GAINESVILLE — Fifteen years before Dan Mullen was ready to become the 27th head coach in Florida history, he was a young quarterbacks coach at Bowling Green.
And he was livid.
His quarterback, Josh Harris, had done something wrong, and Mullen ripped into him.
"He's like, 'I want to win more than you do,' " Mullen recalled Monday during his introductory news conference at UF. " 'So if you don't have anything productive to say, you might as well shut up right now.'
"And I learned that day."
He kept learning, eventually to the point where he became known as one of the nation's top quarterback whisperers.
That skill is one of the things athletic director Scott Stricklin kept coming back to during his four-week search to find Jim McElwain's replacement. His faith in Mullen was enough to convince him to poach him from his alma mater, Mississippi State, and reward him with a six-year, $36 million deal that makes him the second-highest paid coach in the SEC (behind Alabama's Nick Saban).
"You've got to have a quarterback," Stricklin said. "And Dan obviously had a run of them …"
UF once had a run of them, too. Just look at the statues of Heisman Trophy winners Steve Spurrier, Danny Wuerffel and Tim Tebow standing in front of the Swamp.
But the run has stopped.
Will Muschamp couldn't groom a quarterback, even though he had future NFL passers Jeff Driskel and Jacoby Brissett on his roster.
McElwain couldn't do it, either, even though he bragged during his introductory news conference that he would win with his dog at quarterback.
Mullen didn't say anything about his dog, Heisman, Monday. He can point to an actual Heisman — the one Tebow won with Mullen as his offensive coordinator.
"Dan understands how to coach and mentor quarterbacks and build championship-level expectations and deliver them both on and off the field," Tebow said.
Few coaches can match Mullen's track record. His work at Bowling Green helped Harris and Omar Jacobs get drafted. Utah's Alex Smith became the No. 1 overall pick in the draft.
Tebow had his best years under Mullen. His passer rating dropped from 172.4 to 164.2 after Mullen left for the Bulldogs. His touchdown passes decreased, too (from 30 to 21).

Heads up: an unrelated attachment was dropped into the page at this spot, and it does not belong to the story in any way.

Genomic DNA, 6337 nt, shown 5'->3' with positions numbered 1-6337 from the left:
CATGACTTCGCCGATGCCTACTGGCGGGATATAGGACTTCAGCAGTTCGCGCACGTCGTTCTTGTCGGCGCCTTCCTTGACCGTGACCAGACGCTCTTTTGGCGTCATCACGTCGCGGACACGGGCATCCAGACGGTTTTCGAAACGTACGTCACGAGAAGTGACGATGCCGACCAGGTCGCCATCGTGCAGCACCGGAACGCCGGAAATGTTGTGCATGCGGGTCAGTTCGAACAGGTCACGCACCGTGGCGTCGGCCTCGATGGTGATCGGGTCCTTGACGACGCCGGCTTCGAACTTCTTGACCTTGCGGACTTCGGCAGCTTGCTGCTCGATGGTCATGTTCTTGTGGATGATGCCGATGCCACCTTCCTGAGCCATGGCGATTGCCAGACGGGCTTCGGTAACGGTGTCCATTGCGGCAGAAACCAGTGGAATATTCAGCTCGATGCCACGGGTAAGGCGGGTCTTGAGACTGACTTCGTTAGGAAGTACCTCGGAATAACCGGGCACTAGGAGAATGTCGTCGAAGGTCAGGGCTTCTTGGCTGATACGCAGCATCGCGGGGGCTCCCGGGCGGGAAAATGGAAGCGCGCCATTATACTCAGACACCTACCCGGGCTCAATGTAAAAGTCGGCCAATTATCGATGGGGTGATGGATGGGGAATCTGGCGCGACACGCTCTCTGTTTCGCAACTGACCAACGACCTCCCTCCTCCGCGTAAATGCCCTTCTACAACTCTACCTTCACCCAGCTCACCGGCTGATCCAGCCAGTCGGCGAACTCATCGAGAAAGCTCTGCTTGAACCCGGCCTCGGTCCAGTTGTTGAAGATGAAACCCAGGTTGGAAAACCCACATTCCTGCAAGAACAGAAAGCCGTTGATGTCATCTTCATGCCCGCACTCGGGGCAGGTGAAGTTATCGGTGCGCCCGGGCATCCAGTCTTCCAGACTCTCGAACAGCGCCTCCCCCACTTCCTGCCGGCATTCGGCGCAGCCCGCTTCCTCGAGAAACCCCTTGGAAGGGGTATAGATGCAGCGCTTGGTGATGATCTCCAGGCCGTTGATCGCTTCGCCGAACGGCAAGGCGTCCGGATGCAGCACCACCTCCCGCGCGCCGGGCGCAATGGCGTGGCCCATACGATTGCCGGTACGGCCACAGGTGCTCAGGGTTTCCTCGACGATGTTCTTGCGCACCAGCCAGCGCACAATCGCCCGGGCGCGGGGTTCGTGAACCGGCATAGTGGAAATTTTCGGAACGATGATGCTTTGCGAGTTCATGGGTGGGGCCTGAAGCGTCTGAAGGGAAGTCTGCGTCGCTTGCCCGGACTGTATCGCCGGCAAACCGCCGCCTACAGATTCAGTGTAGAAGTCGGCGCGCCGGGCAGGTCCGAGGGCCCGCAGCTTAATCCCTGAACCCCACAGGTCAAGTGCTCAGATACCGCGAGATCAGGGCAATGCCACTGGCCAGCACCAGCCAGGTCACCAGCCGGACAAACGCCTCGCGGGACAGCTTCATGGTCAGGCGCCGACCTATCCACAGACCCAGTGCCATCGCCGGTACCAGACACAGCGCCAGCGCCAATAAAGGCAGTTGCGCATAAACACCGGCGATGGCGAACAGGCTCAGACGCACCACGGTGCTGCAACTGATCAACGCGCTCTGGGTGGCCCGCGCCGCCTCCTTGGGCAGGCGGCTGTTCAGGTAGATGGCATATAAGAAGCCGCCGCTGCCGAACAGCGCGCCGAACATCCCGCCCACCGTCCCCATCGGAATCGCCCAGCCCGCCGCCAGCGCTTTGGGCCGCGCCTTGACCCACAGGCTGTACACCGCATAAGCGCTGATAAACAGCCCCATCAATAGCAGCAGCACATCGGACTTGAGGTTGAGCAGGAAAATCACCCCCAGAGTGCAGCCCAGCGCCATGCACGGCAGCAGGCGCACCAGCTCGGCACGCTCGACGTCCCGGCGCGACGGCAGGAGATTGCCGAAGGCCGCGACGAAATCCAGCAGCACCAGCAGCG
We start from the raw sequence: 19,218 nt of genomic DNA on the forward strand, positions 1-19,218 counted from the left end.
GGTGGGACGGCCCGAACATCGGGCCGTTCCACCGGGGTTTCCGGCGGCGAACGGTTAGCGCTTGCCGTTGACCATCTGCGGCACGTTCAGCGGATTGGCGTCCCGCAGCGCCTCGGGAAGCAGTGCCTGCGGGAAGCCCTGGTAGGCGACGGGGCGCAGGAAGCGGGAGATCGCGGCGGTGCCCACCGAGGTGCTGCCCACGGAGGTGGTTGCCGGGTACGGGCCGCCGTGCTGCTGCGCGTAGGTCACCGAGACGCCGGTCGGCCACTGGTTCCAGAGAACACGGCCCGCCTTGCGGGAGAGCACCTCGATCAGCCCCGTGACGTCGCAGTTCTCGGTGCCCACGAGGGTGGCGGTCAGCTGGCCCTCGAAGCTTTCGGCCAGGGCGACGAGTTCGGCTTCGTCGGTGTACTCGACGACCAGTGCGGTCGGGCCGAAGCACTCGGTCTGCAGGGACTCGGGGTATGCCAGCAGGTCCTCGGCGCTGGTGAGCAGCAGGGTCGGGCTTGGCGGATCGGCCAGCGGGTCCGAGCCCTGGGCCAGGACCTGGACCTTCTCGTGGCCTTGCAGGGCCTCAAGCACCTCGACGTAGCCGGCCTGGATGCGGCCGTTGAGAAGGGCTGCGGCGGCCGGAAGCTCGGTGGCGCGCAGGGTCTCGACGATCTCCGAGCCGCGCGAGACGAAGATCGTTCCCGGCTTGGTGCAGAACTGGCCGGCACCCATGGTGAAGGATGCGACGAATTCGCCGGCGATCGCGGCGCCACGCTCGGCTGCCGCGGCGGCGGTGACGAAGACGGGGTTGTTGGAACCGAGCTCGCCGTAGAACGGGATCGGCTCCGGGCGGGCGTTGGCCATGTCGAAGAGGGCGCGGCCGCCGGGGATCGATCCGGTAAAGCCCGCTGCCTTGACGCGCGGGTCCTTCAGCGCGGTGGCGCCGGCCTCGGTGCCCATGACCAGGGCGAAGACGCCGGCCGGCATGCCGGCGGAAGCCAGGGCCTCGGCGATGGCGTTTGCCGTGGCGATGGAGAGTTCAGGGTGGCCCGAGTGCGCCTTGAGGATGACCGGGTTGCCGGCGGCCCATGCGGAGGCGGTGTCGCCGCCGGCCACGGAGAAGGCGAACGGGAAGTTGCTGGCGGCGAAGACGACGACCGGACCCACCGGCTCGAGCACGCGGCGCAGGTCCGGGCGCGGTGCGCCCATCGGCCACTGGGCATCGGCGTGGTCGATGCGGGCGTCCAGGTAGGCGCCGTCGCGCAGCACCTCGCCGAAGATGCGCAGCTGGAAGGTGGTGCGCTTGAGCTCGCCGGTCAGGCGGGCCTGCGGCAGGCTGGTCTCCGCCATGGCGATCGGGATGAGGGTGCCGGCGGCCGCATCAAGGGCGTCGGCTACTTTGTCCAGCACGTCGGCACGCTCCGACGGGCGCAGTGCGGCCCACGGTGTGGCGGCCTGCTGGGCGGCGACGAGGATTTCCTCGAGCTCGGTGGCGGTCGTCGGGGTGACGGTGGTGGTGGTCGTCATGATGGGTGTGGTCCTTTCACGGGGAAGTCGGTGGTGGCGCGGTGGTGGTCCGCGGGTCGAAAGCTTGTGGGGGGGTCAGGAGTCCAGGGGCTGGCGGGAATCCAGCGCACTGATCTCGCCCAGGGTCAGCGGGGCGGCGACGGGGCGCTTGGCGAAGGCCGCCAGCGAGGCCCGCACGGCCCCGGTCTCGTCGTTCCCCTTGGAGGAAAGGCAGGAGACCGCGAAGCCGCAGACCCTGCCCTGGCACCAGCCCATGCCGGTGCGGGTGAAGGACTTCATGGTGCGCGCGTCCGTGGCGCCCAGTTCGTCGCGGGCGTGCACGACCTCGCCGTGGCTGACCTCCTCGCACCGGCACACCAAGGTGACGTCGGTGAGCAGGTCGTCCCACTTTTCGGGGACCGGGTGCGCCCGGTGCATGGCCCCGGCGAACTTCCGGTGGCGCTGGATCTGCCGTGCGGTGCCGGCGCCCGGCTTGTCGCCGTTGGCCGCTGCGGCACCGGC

Stricklin had an up-close view of how Mullen developed Dak Prescott and Nick Fitzgerald at Mississippi State.
"There were not very many quarterbacks of note in the history of the school until Dan showed up," Stricklin said. "It was obvious how important that position was at having any chance of any success at this level."
That's still true for the Gators. Their dismal 2017 statistics — they ranked No. 112 nationally in passing touchdowns (10) and 114th in efficiency (113.11) — help explain their disappointing 4-7 record.
Mullen hasn't done a thorough evaluation of the roster yet, so he doesn't yet know whether Feleipe Franks is UF's long-awaited, long-term solution.
Regardless, the 45-year-old New Hampshire native will try to unearth another Prescott or Tebow by attacking recruiting immediately before the inaugural early signing period begins Dec. 20. He doesn't have a prototypical mold. He'd rather take a proven winner and leader, then tailor his spread offense to fit that quarterback's specific strengths.
Whoever he finds must have the intelligence and strength to handle the sky-high expectations that come at a program known for passing and points.
"Playing quarterback here, at the University of Florida, those are pretty big shoes to fill, right?" Mullen said.
Mullen knows that as well as anyone. But he also knows that his job depends on finding someone who can fill them.
Contact Matt Baker at firstname.lastname@example.org. Follow @MBakerTBTimes.
• Athletic director Scott Stricklin first called Dan Mullen about the job Friday afternoon. By Saturday night, an agreement was pretty much in place.
• UF will pay Mississippi State $500,000 to hire Mullen.
• Mullen's buyout from UF is $12 million, or whatever is left on his six-year, $36 million contract (if that's smaller than $12 million). Mullen owes $2 million if he leaves voluntarily.
• Mullen hopes to name some members of his new staff soon, but others might not be finalized until January.
• Stricklin wouldn't talk about other candidates, including Chip Kelly. He did, however, say UF sent a large contingent to vet Kelly because of "some unique circumstances" in his past — presumably the NCAA violations that led to his show-cause penalty. "I felt like if it was going to have any chance of being someone we ended up with, we needed Dr. Fuchs to have been face to face and some other things there," Stricklin said.